Posts Tagged ‘planting’

Outside it’s a blizzard,
Inside, I plant seeds
for six heads of lettuce.
I plant cherry tomatoes, yellow,
and tiny seeds of basil.
I plug in the grow lights,
add water, wait.
I’m well aware
how much growth can happen
in the most unfavorable seasons,
how sometimes when the world
feels cruel, we might yet be met
with light, warmth, care.

It brings me real joy
to plant these seeds today
while outside the wind
and snow and cold
do their wintery work.
In a week, there will be sprouts.
In a month, there will be greens.
Though they will be bitter,
they’ll be tender.
I will savor them.
I will share.

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is what you say when pressing
the garlic cloves into the soil in early November:
five inches down, sprout side up.
But no matter how well one plants them—
preferably six inches apart so they don’t compete
for sunlight or water or space—
it will still be a long time
before green shoots come up.

It’s the same thing I say to myself
as I sit by my husband and weep,
as I’ve done nearly every day
for over a year since our son died.
No matter how well one grieves—
whether the heart is cracked asphalt
or a lush peony—
it’s going to take a long time.

A long time, perhaps forever.
I tell myself, Go ahead,
cry when you think of how he used to race
to the car when you’d come home.
As if I could stop myself.
I cry because my body says cry.
Because I remember the shape
of his body crushed into mine.

Because sometimes my heart
is more dead bird than wing.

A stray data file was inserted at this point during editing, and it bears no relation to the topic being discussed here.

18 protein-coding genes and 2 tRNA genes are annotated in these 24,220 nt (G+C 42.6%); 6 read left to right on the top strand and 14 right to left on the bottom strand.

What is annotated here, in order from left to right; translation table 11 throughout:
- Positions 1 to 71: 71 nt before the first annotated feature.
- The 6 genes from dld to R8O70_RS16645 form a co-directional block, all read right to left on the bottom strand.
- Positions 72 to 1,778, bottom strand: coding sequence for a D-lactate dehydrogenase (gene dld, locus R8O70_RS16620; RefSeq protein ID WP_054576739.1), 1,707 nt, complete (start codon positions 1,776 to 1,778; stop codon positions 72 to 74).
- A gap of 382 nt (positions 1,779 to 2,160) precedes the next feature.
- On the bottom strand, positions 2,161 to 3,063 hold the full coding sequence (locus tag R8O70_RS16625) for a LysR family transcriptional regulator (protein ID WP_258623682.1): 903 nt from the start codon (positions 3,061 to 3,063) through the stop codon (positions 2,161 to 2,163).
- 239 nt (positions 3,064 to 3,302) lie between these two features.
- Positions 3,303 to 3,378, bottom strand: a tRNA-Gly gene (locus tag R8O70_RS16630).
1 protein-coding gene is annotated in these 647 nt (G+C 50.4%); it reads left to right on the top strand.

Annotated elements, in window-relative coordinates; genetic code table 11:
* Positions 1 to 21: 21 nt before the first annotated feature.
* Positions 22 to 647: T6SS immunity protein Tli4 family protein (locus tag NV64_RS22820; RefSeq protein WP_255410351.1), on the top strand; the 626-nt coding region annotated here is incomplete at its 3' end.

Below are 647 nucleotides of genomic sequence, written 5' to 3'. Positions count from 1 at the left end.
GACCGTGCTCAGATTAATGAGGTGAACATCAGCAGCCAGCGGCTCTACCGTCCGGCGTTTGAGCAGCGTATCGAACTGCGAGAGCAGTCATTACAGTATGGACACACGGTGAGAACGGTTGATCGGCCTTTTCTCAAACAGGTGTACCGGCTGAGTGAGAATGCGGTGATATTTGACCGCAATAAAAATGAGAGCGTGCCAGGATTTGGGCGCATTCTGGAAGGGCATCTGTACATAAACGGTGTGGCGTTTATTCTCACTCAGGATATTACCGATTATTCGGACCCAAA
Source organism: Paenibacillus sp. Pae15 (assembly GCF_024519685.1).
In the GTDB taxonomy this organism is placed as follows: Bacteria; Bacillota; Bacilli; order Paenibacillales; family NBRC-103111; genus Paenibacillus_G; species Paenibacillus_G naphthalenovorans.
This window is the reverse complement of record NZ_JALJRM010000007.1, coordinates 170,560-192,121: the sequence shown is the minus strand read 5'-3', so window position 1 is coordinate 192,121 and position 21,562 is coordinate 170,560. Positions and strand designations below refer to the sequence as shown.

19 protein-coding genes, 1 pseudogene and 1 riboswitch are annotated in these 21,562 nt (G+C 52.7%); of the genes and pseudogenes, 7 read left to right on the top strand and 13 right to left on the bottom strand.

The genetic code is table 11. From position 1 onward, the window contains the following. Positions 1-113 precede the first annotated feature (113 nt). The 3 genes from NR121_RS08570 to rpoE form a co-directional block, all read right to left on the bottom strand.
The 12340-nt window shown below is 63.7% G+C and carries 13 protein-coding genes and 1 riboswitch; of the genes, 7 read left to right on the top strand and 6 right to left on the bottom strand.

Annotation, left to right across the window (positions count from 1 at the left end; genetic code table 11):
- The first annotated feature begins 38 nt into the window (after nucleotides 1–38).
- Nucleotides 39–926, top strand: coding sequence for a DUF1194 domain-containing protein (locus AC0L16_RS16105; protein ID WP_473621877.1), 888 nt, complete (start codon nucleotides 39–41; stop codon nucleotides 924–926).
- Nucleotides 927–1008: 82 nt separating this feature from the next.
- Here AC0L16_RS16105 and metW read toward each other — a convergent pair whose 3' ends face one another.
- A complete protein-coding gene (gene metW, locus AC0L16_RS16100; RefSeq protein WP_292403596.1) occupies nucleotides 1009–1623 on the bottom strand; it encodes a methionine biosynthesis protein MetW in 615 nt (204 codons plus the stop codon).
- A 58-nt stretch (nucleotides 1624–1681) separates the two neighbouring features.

Because some things we simply live into.
Winter will come and freeze the dirt.
Next spring, there will be green shoots.
Late summer, we will pull thick bulbs from the earth.
We will welcome the taste, sharp and strong.

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into the soil

of self




of you.

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Allium Sativum




When everything had died,

but before the ground was frozen,

I planted the garlic in four long rows—


dozens of cloves deep enough

in the earth so the frost

couldn’t push them up and out.


I think of them now as winter

continues to gather the world

in its white embrace.


I think of how, beneath the snow,

they’re preparing to flourish,

to root, to leaf, to grow.


It’s not so different, I think,

from the ways you love me—

how, sometimes, when everything


seems barren, you’ll plant seeds.

And though we see nothing for a long,

long time, there, like cloves beneath the surface,


each seed multiplies into many.

So much of love happens invisibly.

So much of love takes a stretch.


When the cloves ripen, some we will consume.

They will mark us with their strength.

Some, like love, we will plant again.


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for Merry Stoll

wahtola - 02

After I learn that she died,

I go to the garden, grateful

that there are petunias,

cosmos and snapdragons

to plant. Salvia, pansies, and

verbena that will drape its purple

kindness down the sides

of the planter. I don’t

put on my gloves. I let my hands

enter the soil and feel

how good the earth is.

This is how I best remember her,

with a trowel or a scissors in her hand,

ready to transplant, to trim,

to harvest the blooms

into a bouquet for the altar

or table. Flowers hung

in her garage to dry. Flowers

in her bathrooms, her dining room,

her kitchen. It came easy to her,

which stem to place where.

Which color, which ribbon,

which grass, which vase.

She left beauty all over the place.

Once she sat with me

on her green and white couch,

and let me read her poems,

a whole book of them.

We sat there for hours,

and she listened and laughed

at Shel Silverstein’s antics,

and as I read, I felt like a flower,

like something just at the edge

of bloom. Her attention

made me beautiful.

Today, the garden is just starting

to find itself after winter. I cannot help

but weep into the holes I have dug.

It is tender, this moment, and fragile

this life. I feel like making wild pledges—

to honor her legacy—to find

and share beauty everywhere I go.

I feel determined to keep my word.

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before the planting,

the dreaming, laying out seeds

while summer still fits in my hand

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